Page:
These wise words from Miranda Lambert in “The House That Built Me” helped start this decade. This song won tons of awards in 2010 when it was released and is an absolute classic. I don’t know how someone could ever hear this song and not have some surge of memories from their youth. But the thing is, she was right. You can’t. And even if you do, it won’t ever be the same.
We grow up and we move on. We become the people we were destined to be. We forget about who we were when we were little. Or we forget about who our parents were. Or we forget about all the little details in the house we grew up in. Maybe there’s a faint memory of these things, but we can’t ever get it back.
There are always end of the year reviews, but when it comes to the end of the decade, it feels a lot heavier. The reflections get a lot deeper. The changes seem a lot bigger and we’re a lot further away from the life we had when it started.
It’s just starting to hit me how much my life has changed since the beginning of this decade and how much more true this song feels. At the beginning of this decade, life was really just normal. I was going into the last semester of high school. My dad was still my biggest supporter in the world. We lived in a 3-bedroom ranch style house on 3 acres of land. A very typical midwestern, middle class life.
Now here we are at the end of the decade, ten years have passed, and life is so much different. For one, I can’t remember when I heard a song on country radio that sounded anything like “The House That Built Me.” But more importantly, all of our personal lives have changed so much too. For better or worse, we are likely completely different people than who we were starting 2010.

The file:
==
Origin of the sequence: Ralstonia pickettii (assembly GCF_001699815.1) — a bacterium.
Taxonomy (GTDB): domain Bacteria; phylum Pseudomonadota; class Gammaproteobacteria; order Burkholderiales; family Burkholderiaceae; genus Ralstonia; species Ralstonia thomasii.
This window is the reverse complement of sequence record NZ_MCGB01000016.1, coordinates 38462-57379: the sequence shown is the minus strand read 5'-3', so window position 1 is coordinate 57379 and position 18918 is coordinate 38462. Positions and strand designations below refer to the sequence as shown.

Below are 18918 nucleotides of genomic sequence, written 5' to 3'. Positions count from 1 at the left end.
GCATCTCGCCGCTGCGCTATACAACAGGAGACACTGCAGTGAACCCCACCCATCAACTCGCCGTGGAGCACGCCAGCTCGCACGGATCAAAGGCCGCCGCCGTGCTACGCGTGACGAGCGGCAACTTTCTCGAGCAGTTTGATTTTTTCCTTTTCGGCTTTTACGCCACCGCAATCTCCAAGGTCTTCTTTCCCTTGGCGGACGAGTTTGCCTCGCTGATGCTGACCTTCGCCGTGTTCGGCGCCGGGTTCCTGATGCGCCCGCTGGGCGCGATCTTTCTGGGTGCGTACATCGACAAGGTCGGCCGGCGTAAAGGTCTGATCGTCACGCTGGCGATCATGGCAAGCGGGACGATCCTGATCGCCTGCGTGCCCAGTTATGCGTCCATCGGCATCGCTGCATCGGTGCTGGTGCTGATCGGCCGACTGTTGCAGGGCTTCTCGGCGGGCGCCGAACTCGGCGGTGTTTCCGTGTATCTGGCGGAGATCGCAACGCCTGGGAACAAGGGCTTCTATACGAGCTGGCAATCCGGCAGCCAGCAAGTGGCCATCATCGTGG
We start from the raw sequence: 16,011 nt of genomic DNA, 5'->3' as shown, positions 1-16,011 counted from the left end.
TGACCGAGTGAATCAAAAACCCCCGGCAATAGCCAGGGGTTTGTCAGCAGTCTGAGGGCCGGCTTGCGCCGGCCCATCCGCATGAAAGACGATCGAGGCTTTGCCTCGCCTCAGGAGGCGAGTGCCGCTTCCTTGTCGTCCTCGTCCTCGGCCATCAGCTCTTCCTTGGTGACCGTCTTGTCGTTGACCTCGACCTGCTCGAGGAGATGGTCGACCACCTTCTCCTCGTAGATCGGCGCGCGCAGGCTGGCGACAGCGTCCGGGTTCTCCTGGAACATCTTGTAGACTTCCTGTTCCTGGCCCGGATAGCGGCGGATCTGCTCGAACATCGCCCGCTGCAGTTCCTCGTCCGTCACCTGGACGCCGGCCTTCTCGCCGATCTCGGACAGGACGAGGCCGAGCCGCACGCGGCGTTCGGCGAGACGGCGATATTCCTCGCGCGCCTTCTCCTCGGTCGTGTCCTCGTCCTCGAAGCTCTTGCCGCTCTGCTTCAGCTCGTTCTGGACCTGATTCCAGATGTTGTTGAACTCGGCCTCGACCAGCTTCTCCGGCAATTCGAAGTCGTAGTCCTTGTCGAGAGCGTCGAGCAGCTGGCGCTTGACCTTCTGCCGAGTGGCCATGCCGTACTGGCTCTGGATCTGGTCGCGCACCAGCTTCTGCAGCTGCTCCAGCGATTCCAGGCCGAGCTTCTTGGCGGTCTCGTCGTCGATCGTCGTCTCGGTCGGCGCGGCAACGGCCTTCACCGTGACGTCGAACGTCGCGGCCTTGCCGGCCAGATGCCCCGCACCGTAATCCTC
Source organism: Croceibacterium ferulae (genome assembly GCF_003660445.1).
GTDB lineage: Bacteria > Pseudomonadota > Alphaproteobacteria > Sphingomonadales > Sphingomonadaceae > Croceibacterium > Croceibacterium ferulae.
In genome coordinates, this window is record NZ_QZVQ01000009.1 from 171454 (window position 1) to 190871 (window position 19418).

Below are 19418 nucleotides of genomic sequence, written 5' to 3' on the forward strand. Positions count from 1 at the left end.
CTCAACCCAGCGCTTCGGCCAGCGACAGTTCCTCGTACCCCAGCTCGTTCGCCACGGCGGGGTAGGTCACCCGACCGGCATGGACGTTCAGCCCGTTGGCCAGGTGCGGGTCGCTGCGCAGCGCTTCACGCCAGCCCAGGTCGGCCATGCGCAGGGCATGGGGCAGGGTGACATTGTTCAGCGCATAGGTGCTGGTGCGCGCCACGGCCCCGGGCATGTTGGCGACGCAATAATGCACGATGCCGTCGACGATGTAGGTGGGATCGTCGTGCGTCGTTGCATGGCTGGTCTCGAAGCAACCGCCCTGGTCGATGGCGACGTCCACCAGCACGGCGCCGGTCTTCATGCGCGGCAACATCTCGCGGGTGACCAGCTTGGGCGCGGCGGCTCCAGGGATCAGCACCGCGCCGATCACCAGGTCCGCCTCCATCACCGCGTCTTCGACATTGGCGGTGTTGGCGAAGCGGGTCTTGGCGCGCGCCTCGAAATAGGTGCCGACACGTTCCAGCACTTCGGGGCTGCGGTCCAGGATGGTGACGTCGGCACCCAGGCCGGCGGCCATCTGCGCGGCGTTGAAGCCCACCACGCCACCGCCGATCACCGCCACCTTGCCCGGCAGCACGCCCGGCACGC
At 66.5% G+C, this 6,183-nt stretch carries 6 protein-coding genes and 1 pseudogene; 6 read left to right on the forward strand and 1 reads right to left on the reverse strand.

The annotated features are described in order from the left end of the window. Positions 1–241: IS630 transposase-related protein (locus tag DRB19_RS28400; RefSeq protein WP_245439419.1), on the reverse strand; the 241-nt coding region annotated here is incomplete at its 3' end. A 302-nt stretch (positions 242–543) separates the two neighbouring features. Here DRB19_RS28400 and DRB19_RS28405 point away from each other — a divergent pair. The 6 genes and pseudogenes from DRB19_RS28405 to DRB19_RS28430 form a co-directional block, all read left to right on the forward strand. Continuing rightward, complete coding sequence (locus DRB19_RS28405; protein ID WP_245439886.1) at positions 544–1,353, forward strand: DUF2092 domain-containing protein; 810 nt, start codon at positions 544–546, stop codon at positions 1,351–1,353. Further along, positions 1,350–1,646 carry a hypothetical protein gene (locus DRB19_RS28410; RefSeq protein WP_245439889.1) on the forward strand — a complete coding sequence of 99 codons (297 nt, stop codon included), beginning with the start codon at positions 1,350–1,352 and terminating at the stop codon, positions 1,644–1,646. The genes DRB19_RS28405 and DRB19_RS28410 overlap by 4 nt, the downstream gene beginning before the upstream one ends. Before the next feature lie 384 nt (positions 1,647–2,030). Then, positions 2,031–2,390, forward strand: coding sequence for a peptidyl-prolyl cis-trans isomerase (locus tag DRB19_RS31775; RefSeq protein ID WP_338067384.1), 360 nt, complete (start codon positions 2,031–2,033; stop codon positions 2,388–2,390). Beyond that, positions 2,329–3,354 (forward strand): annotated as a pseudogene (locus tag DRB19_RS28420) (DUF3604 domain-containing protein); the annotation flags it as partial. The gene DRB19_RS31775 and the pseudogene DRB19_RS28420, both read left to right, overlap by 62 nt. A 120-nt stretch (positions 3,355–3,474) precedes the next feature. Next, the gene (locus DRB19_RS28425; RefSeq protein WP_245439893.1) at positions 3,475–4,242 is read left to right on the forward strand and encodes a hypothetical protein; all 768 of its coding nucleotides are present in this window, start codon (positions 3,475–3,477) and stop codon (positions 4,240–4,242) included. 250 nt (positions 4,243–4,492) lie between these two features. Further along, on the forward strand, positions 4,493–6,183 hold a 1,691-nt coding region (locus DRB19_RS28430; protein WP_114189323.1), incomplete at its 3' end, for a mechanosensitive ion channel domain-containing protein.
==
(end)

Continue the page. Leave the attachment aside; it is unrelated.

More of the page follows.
For me, we don’t own that 3-bedroom ranch anymore. We sold it when my dad became disabled in 2011. Which really deepened the idea of “you can’t go home again.” Throughout this decade, it’s become very clear to me that home changes meaning over time. For a while, even though it was to a different house, I still went “home” a lot to visit my parents. Then my dad passed away in 2017. Now I barely ever go back to my hometown ever, because it feels nothing like it did back then. I currently refer to my house in a completely different state home. I say currently, because I know in a year or two, this won’t be my home anymore either.
You can’t ever go home again. Maybe that’s because home is forever changing. Maybe it’s wherever we go. Wherever we decide it is. Wherever you feel safe. With whoever you makes you feel that way. Which is probably why the point of the song is trying to go back home when you feel like you’ve lost yourself. I’ve felt lost many times throughout the last ten years, but there hasn’t been a “home” to go back to for most of those.
This sounds negative, but it hasn’t been. I think all of the positive experiences in new places are what have changed the meaning of home for me. If that’s the case, I don’t think I want to be able to go to the old “homes” anymore.
We may get our start in a house that builds us, but then we grow up and we have to start building ourselves. As we end the 2010’s, take a look back on how you’ve built yourself and how your home has changed. Then keep building into the next decade.
Whiskey Riff is the most entertaining country site…ever.